Who Are You Writing This For?
A critical review of an article has the role of analyzing all elements that make a piece and of deciding on whether or not it corresponds to high journalistic norms, right? But what do you do if there is an audience for every type of article, no matter how badly it misses the target? If you review it and point out all the things the authors did wrong, who will read it? The people who already read it with pleasure, signed up to whatever the author is suggesting and even shared it as a good piece of writing? Or the people who keep to the norms and would usually avoid reading such articles anyway?
Why Write a Critical Review When There Are People Who Will Read the Article as Is Anyway?… And Like It
Flexible and inflexible norms
Every article is made up of these very small and lively elements called “words”. They are independent, can stand alone, but when they are put into this specific order, they make up articles and express ideas. The thing about words is that it is very difficult to stop someone from putting them together and compiling an article, even one that does not conform to the norms. Once written, any author can make his work public.
Specific publishing platforms will have their own sets of rules and will publish in accordance to them. The article must correspond to professional journalism norms or must at least avoid serious side-tracking. Other platforms will only concern themselves with how appealing the article is and how many people will click to read it.
It goes without saying that articles such the ones in the “click-bait” category are not the object of serious article reviews. Most of the times, the title of such pieces of work does not correspond to the body of the article you proceed to open. These are the worse examples of irrelevance and fake content and they should not be the subject of any professional paper.
However, while according to journalism norms some platforms are sanctioned and not considered authorities in the industry, others are praised for professionalism. How did norms change to fit all these types of platform? For starters, those that do not comply are allowed to function, proving a very free opinion market. Even so, their presence did not change the norms for the companies that still keep to rules of professional journalism.
How does audience come into play in this context? They must be aware of the source of information they choose and they become responsible for their own misinformation if they stick to it.
Exposing a lack of professionalism is a battle you need to pick wisely
When audiences are well aware of the low quality of information they willingly accept it. Some may even take everything with a glass of water. Others still enjoy superficial pieces of news but they double check the important stuff in other sources as well. Does this mean that the entertainment news platforms are left unchecked? Not even by far. But critics must pick their battles. Issues of professions ethics and morals have no echo with this specific audience, yet pointing out misinformation and a gross representation of facts, intentional misleading or anything else on this array can give them the jolt they need to sanction such a publication.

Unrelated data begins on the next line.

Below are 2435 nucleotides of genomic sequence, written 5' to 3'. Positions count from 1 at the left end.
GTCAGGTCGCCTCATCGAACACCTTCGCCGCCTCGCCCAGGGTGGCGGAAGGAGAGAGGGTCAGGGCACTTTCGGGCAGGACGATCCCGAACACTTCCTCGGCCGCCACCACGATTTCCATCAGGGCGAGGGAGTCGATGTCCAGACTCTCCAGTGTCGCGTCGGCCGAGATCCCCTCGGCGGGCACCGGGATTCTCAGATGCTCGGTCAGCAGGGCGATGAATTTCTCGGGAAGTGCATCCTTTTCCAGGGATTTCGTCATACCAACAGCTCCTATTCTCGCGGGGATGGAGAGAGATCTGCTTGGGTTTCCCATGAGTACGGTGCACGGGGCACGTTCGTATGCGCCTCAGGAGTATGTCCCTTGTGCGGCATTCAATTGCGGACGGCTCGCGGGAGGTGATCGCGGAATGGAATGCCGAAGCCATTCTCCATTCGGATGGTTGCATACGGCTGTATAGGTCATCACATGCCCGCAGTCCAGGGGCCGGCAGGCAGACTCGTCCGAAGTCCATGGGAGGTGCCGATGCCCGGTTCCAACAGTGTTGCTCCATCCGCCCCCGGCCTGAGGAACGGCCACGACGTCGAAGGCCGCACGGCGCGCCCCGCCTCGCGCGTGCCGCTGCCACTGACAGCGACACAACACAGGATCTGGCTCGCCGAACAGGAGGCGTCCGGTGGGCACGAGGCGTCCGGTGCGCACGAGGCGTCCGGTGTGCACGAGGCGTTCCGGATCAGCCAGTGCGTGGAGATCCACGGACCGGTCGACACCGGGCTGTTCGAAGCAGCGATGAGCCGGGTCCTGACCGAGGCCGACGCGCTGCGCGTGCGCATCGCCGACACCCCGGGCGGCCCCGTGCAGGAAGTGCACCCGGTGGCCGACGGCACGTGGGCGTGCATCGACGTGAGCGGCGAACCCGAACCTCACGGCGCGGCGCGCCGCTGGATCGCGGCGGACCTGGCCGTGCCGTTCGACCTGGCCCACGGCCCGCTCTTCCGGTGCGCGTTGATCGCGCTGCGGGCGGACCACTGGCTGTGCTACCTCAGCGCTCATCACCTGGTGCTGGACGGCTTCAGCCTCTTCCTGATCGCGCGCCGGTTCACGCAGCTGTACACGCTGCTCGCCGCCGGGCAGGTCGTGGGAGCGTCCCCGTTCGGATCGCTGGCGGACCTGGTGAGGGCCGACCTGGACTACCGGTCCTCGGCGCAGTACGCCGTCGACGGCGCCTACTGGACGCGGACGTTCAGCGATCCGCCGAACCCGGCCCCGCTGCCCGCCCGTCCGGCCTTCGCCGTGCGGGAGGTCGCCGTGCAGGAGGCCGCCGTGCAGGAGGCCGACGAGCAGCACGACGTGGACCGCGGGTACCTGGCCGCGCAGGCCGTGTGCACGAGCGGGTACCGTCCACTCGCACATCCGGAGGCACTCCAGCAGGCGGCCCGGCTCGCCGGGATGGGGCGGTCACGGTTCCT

When the audience can and cannot tell the difference between a ‘story’ and a real story
Yes, we like mysteries and secrets. This is something tabloids have earned big money off for decades now. The question is whether audience manage to tell the difference between a real story, in the sense of presentation of facts and events, along with issues that have not been cleared, and the times when the publication is actually feeding them a story. In the sense of bedtime story.
All investigations eventually lead to places where instead of traces there are dots. The difference between a professional and a non-professional is that the first will make a true rendering of everything he has discovered, exactly as it was discovered. Including the dots. The other type of journalist, will connect the dots for the readers without ever mentioning that everything in between the unknown elements is his own fabrication. A good review will underline the fact that a large part of the article is the author’s own invention. Whether or not the audience will react to this is a different thing.
Review how well the author connects to the audience
Bottom line is that all articles must tell a story and speak to a specific audience. Whether or not the author relates to his public and how he adapts the approach of the story is another point to review. This is where the previous point is disregarded and you can only focus on how well the communication between author and public is established. After all, the main goal of any media outlet is to communicate information.
We can more easily accept the fact that while waiting for all the public to comply to journalistic norms, some types of material were simply adapted to make communication possible with all groups of consumers.
This is one of the reasons why in one of our other articles we mentioned types of audiences as one of the factors to discuss in any critical media review. On one hand, any review must take into account the way in which the tone of the article and the author’s approach are adapted to the type of audience. Therefore, with various types of media preferences and different types of audiences, it only makes sense to have articles for every taste. Under these circumstances, with so many accepted elements, you should adapt your review and focus on how well the message is sent across.